Have a Heart-to-Heart about Family HealthBy Christine Johnson, for SparkPeople
It's extremely important to your health, and that of your baby, to research your family's medical history. And there's no better way to start than by asking your mother. Aside from having parenting experience, her knowledge of women's health can help you prepare for your journey into motherhood even before you conceive. Talking about health--and family illnesses--can be tough sometimes.
Some mothers and daughters are not particularly close, and this could be a way to bond, improve your relationship or achieve a better understanding of the other person. Each mom/daughter relationship is different, so use this list as an inspiration for a conversation between you and your mother.
Here are ways you can break the ice.
Women's Health and Family Health History Starting from your first visit to the gynecologist, your mother was likely there to help fill out forms and ease your anxiety over that first annual exam. Many health issues are hereditary, such as certain kinds of cancer, reproductive troubles, high blood pressure and heart complications. Determining your risk factors for these complications will help your health-care provider find the best health plan for your unique situation. Start by asking your mom these simple questions:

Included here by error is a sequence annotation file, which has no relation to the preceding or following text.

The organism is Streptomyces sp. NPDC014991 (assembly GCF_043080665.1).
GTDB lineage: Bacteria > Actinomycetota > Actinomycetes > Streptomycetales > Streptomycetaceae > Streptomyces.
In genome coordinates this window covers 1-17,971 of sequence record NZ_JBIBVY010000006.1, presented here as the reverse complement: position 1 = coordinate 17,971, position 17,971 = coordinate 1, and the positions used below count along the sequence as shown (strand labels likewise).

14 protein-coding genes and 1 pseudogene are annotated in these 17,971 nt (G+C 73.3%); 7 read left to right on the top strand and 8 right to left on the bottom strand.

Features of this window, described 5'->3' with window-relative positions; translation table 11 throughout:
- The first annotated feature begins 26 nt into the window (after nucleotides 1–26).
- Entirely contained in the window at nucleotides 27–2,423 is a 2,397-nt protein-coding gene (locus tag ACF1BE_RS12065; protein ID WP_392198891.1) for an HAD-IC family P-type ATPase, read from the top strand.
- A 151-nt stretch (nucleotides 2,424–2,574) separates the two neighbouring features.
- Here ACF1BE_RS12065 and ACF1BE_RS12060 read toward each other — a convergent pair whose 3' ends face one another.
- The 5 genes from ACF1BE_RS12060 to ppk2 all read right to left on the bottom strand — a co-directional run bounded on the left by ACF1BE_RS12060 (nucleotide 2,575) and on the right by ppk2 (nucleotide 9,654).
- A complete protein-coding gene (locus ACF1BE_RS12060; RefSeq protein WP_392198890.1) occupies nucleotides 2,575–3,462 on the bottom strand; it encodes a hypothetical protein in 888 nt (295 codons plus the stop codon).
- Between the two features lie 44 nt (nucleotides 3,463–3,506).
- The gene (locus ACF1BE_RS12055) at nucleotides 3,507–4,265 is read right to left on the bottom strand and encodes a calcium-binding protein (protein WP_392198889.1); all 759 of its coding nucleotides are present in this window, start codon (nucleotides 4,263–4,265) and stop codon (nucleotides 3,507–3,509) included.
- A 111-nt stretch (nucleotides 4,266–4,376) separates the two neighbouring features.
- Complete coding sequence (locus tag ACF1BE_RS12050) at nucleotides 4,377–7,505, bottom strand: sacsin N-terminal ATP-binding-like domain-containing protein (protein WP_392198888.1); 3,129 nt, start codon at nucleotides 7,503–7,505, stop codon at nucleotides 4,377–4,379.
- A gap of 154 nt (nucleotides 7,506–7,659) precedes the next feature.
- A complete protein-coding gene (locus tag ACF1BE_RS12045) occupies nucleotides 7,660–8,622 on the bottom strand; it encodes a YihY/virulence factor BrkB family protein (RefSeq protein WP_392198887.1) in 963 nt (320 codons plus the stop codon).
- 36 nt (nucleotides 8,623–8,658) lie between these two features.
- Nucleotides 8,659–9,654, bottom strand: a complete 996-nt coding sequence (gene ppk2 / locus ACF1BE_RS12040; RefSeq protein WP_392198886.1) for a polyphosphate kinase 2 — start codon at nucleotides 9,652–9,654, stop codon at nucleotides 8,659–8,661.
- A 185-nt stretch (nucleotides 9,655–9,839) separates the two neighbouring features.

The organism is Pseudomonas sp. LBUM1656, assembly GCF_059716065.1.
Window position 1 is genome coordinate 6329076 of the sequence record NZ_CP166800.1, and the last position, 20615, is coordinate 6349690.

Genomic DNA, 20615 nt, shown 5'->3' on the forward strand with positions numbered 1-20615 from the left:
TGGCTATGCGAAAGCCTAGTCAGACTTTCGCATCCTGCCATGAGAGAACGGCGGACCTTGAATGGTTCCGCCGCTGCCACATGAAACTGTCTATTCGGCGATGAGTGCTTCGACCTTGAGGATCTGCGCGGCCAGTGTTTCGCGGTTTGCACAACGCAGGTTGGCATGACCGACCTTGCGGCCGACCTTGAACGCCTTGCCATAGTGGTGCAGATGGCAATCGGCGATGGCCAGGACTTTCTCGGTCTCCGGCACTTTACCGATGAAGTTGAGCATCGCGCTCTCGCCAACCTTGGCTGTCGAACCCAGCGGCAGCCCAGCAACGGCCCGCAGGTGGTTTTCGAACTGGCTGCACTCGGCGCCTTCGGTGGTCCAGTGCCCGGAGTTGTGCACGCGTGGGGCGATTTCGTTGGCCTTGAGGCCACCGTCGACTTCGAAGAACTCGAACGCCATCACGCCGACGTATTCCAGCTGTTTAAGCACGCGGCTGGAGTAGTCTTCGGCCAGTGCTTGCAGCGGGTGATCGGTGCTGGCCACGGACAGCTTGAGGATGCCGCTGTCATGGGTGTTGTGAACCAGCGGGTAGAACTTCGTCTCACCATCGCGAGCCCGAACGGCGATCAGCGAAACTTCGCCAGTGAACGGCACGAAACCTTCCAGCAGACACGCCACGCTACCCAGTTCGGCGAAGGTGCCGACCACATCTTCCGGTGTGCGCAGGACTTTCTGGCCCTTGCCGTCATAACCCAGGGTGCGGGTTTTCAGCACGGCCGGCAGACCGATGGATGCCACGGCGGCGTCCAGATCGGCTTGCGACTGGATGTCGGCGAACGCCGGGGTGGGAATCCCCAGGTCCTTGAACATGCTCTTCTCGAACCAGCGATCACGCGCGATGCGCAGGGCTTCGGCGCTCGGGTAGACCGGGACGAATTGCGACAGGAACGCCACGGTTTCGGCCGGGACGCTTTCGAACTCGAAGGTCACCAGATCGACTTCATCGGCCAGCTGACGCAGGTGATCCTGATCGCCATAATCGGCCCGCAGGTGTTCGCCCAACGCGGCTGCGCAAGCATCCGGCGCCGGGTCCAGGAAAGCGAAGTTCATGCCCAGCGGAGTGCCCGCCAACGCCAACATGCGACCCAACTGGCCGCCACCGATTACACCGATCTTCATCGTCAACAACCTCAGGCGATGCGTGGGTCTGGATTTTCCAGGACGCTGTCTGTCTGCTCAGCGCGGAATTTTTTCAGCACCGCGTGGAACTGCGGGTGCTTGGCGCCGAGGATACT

- Do you or does anyone else in the family have a history of cardiovascular complications (heart disease, heart attack, high blood pressure, etc)?
- Is there a history of breast, uterine, ovarian, or cervical cancer in the family?
- Have you ever experienced abnormal periods (irregular cycles, severe cramping, heavy or abnormal flow)?
- Is there any chance I may be at risk for ovarian cysts or endometriosis?
- At what age did you start menopause?
- Did you undergo any hormone replacement therapy?
- Do you continue to get annual exams?
- Do you have an annual mammogram?
- Have you ever found a lump?
These are just a few questions, some to which you may already know the answer. You may even have questions of your own, unique to your own life. Knowing the answers to these questions and being able to share them with your health-care provider means that he or she will be able to provide you with better care before, during and after pregnancy.
More from BabyFit:
- Your Diet Can Protect Your Daughter from Breast Cancer
- Heart Healthy Benefits of Exercise
- Sneak in Exercise Before Pregnancy